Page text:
But while falling foul of reality, pressure point striking carried on a healthy second life in the fantasy-based genre of martial arts movies. For example, Crouching Tiger, Hidden Dragon had a great scene where one of the fighters is almost instantly paralysed by some quick pressure point tomfoolery until he can be released by yet more pressure point touching.

And in Kill Bill: Volume 2, the late David Carridine famously succumbed to Bak Mei’s legendary 5 point palm exploding heart technique, delivered deliciously by Uma Thurman. 

Even as recently as 2021, in the Marvel TV series, Falcon and the Winter Soldier, homage was paid to the pressure point movie trope with a body-popping sequence that made the Winter Soldier’s metal arm suddenly detach from his shoulder and fall to the floor with a clank, turning him from super soldier into one-armed bandit with one simple cheat code.

However, if you ignore the mystical nonsense surrounding pressure point striking you’ll find that it is actually based on some pretty sound scientific principles. In a recent UFC 252 match Anthony Smith seemed to paralyse Jimmy Crute’s leg with a well-delivered calf kick.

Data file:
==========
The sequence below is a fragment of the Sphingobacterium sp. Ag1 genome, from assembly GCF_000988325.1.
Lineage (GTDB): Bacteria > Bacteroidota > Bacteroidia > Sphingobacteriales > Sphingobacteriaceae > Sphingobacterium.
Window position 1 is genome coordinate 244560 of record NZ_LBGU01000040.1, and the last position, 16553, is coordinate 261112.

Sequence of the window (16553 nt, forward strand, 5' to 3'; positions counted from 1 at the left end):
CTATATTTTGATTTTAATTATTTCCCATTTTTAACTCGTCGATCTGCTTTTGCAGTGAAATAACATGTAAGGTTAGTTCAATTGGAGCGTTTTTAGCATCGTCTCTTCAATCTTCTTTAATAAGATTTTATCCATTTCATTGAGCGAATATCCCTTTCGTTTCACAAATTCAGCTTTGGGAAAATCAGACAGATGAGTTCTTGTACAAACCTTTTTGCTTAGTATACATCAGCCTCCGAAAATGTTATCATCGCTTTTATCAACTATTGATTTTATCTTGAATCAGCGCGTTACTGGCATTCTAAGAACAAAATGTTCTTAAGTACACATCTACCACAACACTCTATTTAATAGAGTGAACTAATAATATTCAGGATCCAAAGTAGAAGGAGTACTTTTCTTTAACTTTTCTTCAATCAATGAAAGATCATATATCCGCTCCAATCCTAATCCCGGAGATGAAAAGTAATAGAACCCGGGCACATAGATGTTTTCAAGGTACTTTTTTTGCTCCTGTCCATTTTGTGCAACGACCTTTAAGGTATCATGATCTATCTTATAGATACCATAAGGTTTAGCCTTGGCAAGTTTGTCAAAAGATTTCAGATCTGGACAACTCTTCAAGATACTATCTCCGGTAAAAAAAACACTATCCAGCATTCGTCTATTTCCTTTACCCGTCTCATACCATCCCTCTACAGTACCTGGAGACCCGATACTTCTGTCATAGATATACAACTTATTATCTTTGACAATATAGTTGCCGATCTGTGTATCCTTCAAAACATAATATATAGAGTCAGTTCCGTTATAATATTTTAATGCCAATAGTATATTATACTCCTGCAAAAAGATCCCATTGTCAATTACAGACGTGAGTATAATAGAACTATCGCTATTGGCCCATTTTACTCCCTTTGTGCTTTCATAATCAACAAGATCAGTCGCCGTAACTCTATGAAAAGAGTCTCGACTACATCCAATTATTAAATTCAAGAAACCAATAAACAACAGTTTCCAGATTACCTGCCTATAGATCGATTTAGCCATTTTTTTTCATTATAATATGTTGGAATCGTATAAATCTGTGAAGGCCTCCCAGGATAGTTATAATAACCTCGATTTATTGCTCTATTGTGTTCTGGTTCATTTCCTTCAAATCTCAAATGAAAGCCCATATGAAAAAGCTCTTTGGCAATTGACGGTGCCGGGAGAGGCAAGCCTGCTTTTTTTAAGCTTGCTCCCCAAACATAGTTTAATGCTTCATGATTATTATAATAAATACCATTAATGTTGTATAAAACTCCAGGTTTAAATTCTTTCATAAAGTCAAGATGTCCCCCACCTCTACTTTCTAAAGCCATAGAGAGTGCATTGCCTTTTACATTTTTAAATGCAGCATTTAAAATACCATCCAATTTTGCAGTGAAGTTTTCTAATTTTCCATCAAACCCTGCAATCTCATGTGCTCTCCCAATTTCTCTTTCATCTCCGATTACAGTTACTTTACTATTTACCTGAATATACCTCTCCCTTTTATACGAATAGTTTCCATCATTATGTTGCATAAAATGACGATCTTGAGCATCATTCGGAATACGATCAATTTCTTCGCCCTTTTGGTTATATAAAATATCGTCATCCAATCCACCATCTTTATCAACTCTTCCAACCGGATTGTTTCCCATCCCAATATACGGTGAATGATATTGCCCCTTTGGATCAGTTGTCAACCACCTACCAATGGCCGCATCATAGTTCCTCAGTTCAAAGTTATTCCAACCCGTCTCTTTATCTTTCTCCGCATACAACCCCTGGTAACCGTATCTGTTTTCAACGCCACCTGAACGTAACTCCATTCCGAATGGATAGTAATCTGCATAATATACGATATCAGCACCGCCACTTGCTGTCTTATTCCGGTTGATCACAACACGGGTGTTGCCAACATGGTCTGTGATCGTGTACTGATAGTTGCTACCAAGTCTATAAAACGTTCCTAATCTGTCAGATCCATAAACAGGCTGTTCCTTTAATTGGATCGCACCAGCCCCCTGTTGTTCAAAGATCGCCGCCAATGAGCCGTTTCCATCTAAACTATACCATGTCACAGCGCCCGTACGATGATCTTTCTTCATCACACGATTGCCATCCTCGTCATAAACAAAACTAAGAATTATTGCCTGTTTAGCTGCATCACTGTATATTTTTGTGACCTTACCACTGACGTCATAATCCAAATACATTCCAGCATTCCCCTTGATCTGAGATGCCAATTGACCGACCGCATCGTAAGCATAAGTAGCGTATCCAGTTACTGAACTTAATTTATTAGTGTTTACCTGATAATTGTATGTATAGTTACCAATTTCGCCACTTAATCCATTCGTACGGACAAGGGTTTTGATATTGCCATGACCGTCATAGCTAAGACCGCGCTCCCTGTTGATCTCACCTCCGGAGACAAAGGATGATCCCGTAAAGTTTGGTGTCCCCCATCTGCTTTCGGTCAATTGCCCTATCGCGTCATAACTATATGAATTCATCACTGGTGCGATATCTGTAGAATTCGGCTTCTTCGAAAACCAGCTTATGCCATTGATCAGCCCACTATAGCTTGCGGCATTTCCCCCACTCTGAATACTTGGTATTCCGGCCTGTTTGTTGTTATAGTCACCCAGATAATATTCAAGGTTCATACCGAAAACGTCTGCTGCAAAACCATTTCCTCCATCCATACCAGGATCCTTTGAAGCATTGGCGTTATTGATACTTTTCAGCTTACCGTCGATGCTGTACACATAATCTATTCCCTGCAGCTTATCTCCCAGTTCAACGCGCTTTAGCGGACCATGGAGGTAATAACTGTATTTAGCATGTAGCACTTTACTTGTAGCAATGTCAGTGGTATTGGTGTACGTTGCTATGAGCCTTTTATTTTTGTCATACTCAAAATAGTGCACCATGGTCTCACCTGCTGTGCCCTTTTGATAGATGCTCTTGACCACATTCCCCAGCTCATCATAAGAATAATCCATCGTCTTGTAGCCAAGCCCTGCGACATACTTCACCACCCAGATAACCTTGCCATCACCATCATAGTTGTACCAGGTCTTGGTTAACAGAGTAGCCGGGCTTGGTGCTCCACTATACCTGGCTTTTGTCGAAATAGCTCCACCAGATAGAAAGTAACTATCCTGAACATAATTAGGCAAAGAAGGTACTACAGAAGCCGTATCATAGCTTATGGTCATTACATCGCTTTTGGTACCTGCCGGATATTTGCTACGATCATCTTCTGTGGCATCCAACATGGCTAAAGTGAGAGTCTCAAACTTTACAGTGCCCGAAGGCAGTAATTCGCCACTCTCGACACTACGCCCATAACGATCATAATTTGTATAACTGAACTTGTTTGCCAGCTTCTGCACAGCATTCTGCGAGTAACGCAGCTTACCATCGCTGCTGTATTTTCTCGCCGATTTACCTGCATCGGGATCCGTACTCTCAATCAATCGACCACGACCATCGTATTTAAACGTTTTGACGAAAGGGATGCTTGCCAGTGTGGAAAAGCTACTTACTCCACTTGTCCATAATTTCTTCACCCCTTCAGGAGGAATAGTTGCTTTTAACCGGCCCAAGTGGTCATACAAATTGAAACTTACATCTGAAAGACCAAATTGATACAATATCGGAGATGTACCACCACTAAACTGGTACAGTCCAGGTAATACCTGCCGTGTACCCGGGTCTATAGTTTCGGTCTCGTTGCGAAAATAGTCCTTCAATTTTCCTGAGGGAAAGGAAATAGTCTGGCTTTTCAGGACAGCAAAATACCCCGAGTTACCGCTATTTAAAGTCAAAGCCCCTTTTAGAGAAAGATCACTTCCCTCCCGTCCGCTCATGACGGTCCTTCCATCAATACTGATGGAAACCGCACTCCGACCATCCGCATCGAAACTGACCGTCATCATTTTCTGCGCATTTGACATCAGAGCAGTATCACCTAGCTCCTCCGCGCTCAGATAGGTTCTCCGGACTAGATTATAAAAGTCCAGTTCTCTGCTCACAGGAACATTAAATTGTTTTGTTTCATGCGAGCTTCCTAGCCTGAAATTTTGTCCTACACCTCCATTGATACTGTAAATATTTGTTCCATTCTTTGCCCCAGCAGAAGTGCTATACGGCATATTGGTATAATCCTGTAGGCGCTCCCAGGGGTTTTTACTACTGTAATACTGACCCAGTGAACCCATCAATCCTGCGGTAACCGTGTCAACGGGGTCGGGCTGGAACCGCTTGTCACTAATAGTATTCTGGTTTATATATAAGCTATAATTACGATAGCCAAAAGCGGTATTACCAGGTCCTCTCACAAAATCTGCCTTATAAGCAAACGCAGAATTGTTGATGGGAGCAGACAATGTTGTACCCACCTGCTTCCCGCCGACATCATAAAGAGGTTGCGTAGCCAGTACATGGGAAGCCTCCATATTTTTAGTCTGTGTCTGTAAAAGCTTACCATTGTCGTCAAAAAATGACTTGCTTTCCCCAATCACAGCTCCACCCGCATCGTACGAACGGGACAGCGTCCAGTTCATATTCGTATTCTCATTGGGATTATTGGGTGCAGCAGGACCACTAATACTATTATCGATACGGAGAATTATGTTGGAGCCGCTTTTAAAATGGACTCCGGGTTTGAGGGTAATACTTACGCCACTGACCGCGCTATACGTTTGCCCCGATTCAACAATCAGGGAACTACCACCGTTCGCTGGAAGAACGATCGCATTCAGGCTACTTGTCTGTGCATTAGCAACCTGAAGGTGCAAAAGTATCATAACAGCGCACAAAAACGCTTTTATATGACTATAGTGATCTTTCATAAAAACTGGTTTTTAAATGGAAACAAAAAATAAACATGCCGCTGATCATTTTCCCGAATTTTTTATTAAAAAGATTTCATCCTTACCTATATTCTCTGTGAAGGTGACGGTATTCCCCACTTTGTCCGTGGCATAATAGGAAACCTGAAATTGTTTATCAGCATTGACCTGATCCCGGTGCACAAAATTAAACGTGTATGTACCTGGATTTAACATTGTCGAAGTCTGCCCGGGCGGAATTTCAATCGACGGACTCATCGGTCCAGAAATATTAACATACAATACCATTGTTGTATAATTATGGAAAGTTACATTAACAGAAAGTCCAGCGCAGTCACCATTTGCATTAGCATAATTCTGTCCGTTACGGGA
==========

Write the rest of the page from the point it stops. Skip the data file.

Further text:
After the kick, Crute’s leg seemed to be unable to function in a way that was almost comical. Crute bravely tried to fight on, but his leg was so unusable after the strike that the ring doctor waved the fight off when he was unable to walk in a straight line properly between rounds. I’m sure I heard Pak Mei chuckle quietly to himself in his grave when it happened.

So how was this possible? The answer lies in nerves. 

As orthopedic surgeon Dr Lucius Pomerantz explains, on his YouTube channel, the phenomenon is called Drop Foot, and it’s what happens when the peroneal nerve sustains an injury. “When a nerve does not work the muscles that it innervates do not receive messages from the brain. When the peroneal nerve is injured the muscles that raise the foot at the ankle do not work – the foot drops down. Simply walking can be extremely difficult without the ability to raise the foot.”

So, there you have it. A pressure point strike achieved via a calf kick in MMA! I’m glad pressure points are making a comeback, and I hope we’ll see more of them in the future.

I just hope the permed mullet doesn’t make a comeback as well. 

Tai Chi is still too deadly for the cage